Is It Worth It?

The real estate tech trend known as "ibuying", or an "ibuyer" is a company that will make an offer to buy your house sight unseen very quickly, and that figure is based on their own automated valuation model (AVM).  Ibuyers, if you accept the offer, can usually close very quickly.  They will offer a streamlined process that's fast and easy, less hassle than a traditional sale.  This method can be a good choice when a seller needs to move quickly for a job, to be near family when older, a "distress" sale, where a seller needs to get out from under fast-- and other reasons.  So, the model does work for some, that's true.

Sounds pretty good.  Is there a catch? What, or who is actually behind the transaction?  An investor.  Or investors.  An investor is buying the home.  They're not "bad" people.  They're not "stealing" homes, although there's a lot of negativity surrounding the Ibuyer model from traditional agents.  And what do investors want?  A profit.  Can't blame them.  After all, they're taking all the risk.  They may end up "holding" the property for an extended period of time, which is costly and cuts into their profit margin.  So, with risk in mind, Ibuyers will charge a full commission that may be greater than that of a traditional real estate agent.  That's not mean or shady, it's just how that business model works.  An Ibuyer will also discount the value of the home to offset the risk they're taking giving the home seller instant liquidity.  They're giving the seller cash.  The buyer, or investor, is using his own money.  He's not financing.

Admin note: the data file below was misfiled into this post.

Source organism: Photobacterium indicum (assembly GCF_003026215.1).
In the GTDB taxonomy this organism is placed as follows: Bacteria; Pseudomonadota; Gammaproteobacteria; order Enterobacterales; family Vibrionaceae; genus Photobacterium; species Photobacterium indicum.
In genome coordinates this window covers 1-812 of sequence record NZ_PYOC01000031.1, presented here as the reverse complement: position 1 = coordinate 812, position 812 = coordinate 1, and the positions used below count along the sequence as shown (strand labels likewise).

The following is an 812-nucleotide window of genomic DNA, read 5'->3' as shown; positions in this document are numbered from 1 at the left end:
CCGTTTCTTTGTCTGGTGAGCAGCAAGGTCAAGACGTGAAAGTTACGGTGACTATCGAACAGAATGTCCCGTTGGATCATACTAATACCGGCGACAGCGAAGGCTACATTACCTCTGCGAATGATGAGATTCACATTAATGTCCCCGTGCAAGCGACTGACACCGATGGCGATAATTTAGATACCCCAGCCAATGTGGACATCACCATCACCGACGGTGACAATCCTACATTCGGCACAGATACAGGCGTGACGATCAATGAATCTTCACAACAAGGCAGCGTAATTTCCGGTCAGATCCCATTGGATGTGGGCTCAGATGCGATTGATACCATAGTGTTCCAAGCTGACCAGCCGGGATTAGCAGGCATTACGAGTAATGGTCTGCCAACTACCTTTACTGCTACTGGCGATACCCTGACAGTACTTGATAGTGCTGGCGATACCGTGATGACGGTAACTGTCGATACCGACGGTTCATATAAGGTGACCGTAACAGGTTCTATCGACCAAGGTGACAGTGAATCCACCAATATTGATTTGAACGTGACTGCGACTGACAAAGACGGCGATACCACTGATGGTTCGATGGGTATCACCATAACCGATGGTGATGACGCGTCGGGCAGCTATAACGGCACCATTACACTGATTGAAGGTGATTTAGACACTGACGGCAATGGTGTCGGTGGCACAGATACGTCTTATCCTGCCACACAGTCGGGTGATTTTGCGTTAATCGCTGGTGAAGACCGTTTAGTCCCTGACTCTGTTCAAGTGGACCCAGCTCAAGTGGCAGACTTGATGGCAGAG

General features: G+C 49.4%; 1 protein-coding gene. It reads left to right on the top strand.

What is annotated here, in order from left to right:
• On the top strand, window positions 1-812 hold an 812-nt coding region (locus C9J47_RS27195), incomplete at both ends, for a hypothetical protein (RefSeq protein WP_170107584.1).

So, what's the bottom line?  In general, if a homeowner purchased the home with financing (a mortgage), he has a certain amount of "equity" in the home.  As an example, on a $400,000 purchase, the seller probably put down 20%, or $80,000 of his own money.  That's equity.  If the value of the home remains the same and an Ibuyer offers $380,000 which represents a 5% discount (it can be more depending on the condition of the home), the loss in equity (your money) is $20,000.  Then there will be a 5% to 9% commission.  At the low end, 5%, that's $19,000.  So, the net "loss" is $39,000, which amount represents roughly 50% of the seller's equity.  All for a fast sale and "convenience".

The Ibuyer route isn't for everyone.  In fact, Zillow reports from it's "instant offer" program, that typically 90% of home sellers decline to participate.  What the overall experience ratios from Offer Pad, Redfin, Open Door, Purple Bricks, and others are, we don't have figures to report here.  It's possible they're commensurate with Zillow, and possibly less compelling.  But, if 9 out of 10 of sellers prefer selling with a traditional agent, the bottom-line figures aren't particularly attractive.  Overall, your home is probably your largest asset, so you may want to discuss your sale with a local real estate expert!